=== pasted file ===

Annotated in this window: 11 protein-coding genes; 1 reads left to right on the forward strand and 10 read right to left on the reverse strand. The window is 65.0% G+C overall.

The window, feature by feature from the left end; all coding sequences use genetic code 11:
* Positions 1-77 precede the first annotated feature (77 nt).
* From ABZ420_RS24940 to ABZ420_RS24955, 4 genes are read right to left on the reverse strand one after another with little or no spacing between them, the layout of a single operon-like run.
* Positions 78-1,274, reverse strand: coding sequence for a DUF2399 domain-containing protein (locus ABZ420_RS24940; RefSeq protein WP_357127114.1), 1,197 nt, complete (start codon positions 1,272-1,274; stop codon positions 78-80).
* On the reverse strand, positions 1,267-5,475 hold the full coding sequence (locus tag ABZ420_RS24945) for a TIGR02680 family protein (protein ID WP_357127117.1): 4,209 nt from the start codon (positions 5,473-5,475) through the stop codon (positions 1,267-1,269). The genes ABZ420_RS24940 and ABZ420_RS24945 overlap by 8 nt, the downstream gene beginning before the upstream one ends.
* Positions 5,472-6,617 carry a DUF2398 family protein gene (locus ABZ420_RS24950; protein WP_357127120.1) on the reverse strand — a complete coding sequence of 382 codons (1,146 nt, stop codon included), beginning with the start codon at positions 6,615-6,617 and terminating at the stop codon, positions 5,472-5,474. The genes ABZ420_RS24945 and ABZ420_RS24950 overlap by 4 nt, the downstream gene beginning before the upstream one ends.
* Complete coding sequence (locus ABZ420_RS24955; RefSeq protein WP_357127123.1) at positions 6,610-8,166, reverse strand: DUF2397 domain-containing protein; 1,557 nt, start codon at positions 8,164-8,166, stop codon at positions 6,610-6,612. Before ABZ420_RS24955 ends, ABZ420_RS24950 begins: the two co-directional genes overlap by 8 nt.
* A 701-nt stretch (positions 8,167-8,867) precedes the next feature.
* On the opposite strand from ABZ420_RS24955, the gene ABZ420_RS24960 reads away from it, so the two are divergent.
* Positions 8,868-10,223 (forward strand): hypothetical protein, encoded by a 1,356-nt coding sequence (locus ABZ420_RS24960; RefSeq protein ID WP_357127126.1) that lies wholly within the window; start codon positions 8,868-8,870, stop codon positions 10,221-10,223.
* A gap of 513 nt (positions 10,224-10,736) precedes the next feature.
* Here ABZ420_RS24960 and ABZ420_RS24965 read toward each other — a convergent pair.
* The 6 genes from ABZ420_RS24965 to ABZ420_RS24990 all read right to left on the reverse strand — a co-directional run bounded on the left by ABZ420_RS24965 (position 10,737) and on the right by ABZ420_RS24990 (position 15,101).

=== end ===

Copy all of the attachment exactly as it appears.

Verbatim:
Annotated in this window: 11 protein-coding genes; 1 reads left to right on the forward strand and 10 read right to left on the reverse strand. The window is 65.0% G+C overall.

The window, feature by feature from the left end; all coding sequences use genetic code 11:
* Positions 1-77 precede the first annotated feature (77 nt).
* From ABZ420_RS24940 to ABZ420_RS24955, 4 genes are read right to left on the reverse strand one after another with little or no spacing between them, the layout of a single operon-like run.
* Positions 78-1,274, reverse strand: coding sequence for a DUF2399 domain-containing protein (locus ABZ420_RS24940; RefSeq protein WP_357127114.1), 1,197 nt, complete (start codon positions 1,272-1,274; stop codon positions 78-80).
* On the reverse strand, positions 1,267-5,475 hold the full coding sequence (locus tag ABZ420_RS24945) for a TIGR02680 family protein (protein ID WP_357127117.1): 4,209 nt from the start codon (positions 5,473-5,475) through the stop codon (positions 1,267-1,269). The genes ABZ420_RS24940 and ABZ420_RS24945 overlap by 8 nt, the downstream gene beginning before the upstream one ends.
* Positions 5,472-6,617 carry a DUF2398 family protein gene (locus ABZ420_RS24950; protein WP_357127120.1) on the reverse strand — a complete coding sequence of 382 codons (1,146 nt, stop codon included), beginning with the start codon at positions 6,615-6,617 and terminating at the stop codon, positions 5,472-5,474. The genes ABZ420_RS24945 and ABZ420_RS24950 overlap by 4 nt, the downstream gene beginning before the upstream one ends.
* Complete coding sequence (locus ABZ420_RS24955; RefSeq protein WP_357127123.1) at positions 6,610-8,166, reverse strand: DUF2397 domain-containing protein; 1,557 nt, start codon at positions 8,164-8,166, stop codon at positions 6,610-6,612. Before ABZ420_RS24955 ends, ABZ420_RS24950 begins: the two co-directional genes overlap by 8 nt.
* A 701-nt stretch (positions 8,167-8,867) precedes the next feature.
* On the opposite strand from ABZ420_RS24955, the gene ABZ420_RS24960 reads away from it, so the two are divergent.
* Positions 8,868-10,223 (forward strand): hypothetical protein, encoded by a 1,356-nt coding sequence (locus ABZ420_RS24960; RefSeq protein ID WP_357127126.1) that lies wholly within the window; start codon positions 8,868-8,870, stop codon positions 10,221-10,223.
* A gap of 513 nt (positions 10,224-10,736) precedes the next feature.
* Here ABZ420_RS24960 and ABZ420_RS24965 read toward each other — a convergent pair.
* The 6 genes from ABZ420_RS24965 to ABZ420_RS24990 all read right to left on the reverse strand — a co-directional run bounded on the left by ABZ420_RS24965 (position 10,737) and on the right by ABZ420_RS24990 (position 15,101).